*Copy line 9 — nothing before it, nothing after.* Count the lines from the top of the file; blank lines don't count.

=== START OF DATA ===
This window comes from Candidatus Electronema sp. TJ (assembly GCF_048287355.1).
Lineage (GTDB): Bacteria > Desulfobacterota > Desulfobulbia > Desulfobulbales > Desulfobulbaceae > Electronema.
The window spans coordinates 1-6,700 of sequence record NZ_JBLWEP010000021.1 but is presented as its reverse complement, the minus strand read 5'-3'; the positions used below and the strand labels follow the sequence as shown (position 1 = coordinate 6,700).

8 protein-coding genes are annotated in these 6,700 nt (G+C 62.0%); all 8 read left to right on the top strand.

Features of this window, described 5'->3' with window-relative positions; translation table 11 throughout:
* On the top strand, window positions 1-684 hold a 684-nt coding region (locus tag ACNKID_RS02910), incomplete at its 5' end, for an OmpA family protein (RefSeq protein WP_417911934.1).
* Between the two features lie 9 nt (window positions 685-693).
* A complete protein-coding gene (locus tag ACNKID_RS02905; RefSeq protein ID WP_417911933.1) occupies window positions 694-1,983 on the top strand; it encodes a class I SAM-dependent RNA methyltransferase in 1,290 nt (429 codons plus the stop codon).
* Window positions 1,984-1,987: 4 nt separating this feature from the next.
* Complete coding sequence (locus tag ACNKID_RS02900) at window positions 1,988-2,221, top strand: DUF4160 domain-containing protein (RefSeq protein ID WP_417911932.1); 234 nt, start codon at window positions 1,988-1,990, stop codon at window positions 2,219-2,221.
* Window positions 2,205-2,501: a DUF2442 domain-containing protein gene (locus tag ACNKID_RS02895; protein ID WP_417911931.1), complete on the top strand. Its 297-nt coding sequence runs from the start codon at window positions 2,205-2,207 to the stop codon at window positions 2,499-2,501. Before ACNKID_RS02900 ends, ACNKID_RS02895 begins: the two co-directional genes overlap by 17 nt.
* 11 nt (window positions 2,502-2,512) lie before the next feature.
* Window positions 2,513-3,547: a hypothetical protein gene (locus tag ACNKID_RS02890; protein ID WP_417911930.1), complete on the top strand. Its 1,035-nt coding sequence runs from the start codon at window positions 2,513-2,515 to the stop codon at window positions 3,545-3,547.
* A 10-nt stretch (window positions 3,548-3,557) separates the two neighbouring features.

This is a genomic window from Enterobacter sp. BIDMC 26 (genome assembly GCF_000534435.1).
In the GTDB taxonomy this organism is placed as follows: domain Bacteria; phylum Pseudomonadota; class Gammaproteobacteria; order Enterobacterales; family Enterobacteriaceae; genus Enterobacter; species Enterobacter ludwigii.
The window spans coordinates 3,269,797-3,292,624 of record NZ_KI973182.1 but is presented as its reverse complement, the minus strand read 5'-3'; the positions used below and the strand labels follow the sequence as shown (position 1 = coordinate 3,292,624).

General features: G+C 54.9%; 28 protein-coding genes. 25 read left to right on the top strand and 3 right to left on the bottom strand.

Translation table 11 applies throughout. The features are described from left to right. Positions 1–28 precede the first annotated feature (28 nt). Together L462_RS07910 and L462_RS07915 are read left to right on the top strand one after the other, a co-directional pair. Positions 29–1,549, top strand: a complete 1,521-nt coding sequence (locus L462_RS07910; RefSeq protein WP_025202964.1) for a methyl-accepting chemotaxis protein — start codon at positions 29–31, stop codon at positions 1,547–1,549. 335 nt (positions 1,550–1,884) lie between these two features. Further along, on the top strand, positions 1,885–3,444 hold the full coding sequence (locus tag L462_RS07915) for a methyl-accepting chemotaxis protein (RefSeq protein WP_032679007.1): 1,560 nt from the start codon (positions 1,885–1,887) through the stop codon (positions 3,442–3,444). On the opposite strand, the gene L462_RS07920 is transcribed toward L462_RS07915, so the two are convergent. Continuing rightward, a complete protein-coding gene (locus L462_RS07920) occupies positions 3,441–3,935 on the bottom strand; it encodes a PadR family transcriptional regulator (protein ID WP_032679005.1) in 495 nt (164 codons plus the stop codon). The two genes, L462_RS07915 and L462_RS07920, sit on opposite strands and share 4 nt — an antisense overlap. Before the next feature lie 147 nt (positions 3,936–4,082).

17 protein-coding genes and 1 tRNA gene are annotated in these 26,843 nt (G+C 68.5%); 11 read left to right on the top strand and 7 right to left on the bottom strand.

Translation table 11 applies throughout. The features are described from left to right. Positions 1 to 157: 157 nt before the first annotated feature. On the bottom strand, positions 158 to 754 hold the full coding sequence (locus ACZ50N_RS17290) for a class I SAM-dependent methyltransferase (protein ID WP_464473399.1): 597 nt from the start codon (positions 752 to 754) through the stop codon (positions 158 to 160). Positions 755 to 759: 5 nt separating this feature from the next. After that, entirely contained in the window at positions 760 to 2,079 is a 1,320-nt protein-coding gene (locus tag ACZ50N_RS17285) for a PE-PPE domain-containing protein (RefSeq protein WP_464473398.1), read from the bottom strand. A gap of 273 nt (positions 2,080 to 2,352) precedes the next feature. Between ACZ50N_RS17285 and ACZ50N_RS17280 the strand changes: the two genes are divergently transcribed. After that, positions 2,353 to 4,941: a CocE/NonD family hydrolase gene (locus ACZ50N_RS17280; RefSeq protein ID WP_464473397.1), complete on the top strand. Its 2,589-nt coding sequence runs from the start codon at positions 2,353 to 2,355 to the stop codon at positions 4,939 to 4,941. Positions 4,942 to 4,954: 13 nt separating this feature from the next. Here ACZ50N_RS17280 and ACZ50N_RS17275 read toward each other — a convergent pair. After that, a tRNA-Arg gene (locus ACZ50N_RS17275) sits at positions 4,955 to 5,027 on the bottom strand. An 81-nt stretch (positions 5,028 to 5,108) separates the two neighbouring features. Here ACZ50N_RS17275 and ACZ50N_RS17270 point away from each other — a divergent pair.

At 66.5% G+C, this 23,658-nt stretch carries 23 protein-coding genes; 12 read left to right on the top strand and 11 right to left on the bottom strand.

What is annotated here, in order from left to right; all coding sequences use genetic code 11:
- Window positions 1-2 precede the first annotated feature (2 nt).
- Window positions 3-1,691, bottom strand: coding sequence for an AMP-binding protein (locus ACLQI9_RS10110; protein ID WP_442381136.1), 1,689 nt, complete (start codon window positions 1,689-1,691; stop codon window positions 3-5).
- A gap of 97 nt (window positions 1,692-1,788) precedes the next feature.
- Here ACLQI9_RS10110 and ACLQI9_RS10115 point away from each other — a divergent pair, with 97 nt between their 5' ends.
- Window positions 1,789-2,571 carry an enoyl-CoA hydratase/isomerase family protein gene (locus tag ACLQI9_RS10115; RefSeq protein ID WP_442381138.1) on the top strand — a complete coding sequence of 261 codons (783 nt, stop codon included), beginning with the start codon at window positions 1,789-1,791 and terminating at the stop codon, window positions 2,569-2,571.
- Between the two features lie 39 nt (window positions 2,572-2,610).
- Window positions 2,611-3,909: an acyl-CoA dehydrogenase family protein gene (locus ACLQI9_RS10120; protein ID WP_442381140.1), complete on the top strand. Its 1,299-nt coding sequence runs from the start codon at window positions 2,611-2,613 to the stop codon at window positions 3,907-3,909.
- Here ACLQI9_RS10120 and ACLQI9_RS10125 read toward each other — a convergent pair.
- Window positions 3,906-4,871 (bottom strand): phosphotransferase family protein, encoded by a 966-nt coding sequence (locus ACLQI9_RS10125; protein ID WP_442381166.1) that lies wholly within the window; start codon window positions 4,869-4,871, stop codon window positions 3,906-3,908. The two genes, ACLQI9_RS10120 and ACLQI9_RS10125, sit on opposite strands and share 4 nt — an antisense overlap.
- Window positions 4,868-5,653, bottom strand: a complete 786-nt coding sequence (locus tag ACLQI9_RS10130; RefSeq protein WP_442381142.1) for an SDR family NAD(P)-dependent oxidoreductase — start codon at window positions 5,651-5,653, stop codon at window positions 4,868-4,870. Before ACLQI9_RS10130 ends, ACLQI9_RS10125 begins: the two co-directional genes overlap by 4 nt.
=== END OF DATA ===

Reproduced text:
* Window positions 1,984-1,987: 4 nt separating this feature from the next.